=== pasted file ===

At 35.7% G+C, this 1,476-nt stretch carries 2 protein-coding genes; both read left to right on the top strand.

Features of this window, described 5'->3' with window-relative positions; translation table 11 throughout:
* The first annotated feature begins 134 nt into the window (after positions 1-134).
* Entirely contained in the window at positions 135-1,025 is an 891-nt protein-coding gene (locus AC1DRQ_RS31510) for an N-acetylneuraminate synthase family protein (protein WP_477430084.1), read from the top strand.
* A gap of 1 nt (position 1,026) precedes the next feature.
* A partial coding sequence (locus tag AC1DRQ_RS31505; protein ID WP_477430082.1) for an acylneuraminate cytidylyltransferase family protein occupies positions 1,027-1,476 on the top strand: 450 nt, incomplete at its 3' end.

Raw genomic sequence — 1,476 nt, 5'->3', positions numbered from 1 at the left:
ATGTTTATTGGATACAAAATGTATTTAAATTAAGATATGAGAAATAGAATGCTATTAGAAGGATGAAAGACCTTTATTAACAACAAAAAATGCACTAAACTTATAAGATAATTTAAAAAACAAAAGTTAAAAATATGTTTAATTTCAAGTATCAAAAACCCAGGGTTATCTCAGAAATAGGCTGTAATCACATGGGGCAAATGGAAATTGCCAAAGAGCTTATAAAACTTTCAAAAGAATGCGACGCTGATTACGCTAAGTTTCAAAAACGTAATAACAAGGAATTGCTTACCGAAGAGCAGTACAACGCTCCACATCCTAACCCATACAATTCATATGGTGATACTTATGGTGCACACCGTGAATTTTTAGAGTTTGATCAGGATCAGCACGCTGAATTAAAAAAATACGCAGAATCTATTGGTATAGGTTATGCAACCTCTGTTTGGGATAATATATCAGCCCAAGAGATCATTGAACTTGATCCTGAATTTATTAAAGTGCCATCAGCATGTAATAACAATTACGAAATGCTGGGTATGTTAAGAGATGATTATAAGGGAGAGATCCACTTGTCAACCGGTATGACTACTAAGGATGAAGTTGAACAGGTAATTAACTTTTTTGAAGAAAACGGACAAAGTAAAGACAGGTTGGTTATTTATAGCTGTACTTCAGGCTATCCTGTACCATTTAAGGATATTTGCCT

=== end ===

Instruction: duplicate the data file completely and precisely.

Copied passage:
At 35.7% G+C, this 1,476-nt stretch carries 2 protein-coding genes; both read left to right on the top strand.

Features of this window, described 5'->3' with window-relative positions; translation table 11 throughout:
* The first annotated feature begins 134 nt into the window (after positions 1-134).
* Entirely contained in the window at positions 135-1,025 is an 891-nt protein-coding gene (locus AC1DRQ_RS31510) for an N-acetylneuraminate synthase family protein (protein WP_477430084.1), read from the top strand.
* A gap of 1 nt (position 1,026) precedes the next feature.
* A partial coding sequence (locus tag AC1DRQ_RS31505; protein ID WP_477430082.1) for an acylneuraminate cytidylyltransferase family protein occupies positions 1,027-1,476 on the top strand: 450 nt, incomplete at its 3' end.

Raw genomic sequence — 1,476 nt, 5'->3', positions numbered from 1 at the left:
ATGTTTATTGGATACAAAATGTATTTAAATTAAGATATGAGAAATAGAATGCTATTAGAAGGATGAAAGACCTTTATTAACAACAAAAAATGCACTAAACTTATAAGATAATTTAAAAAACAAAAGTTAAAAATATGTTTAATTTCAAGTATCAAAAACCCAGGGTTATCTCAGAAATAGGCTGTAATCACATGGGGCAAATGGAAATTGCCAAAGAGCTTATAAAACTTTCAAAAGAATGCGACGCTGATTACGCTAAGTTTCAAAAACGTAATAACAAGGAATTGCTTACCGAAGAGCAGTACAACGCTCCACATCCTAACCCATACAATTCATATGGTGATACTTATGGTGCACACCGTGAATTTTTAGAGTTTGATCAGGATCAGCACGCTGAATTAAAAAAATACGCAGAATCTATTGGTATAGGTTATGCAACCTCTGTTTGGGATAATATATCAGCCCAAGAGATCATTGAACTTGATCCTGAATTTATTAAAGTGCCATCAGCATGTAATAACAATTACGAAATGCTGGGTATGTTAAGAGATGATTATAAGGGAGAGATCCACTTGTCAACCGGTATGACTACTAAGGATGAAGTTGAACAGGTAATTAACTTTTTTGAAGAAAACGGACAAAGTAAAGACAGGTTGGTTATTTATAGCTGTACTTCAGGCTATCCTGTACCATTTAAGGATATTTGCCT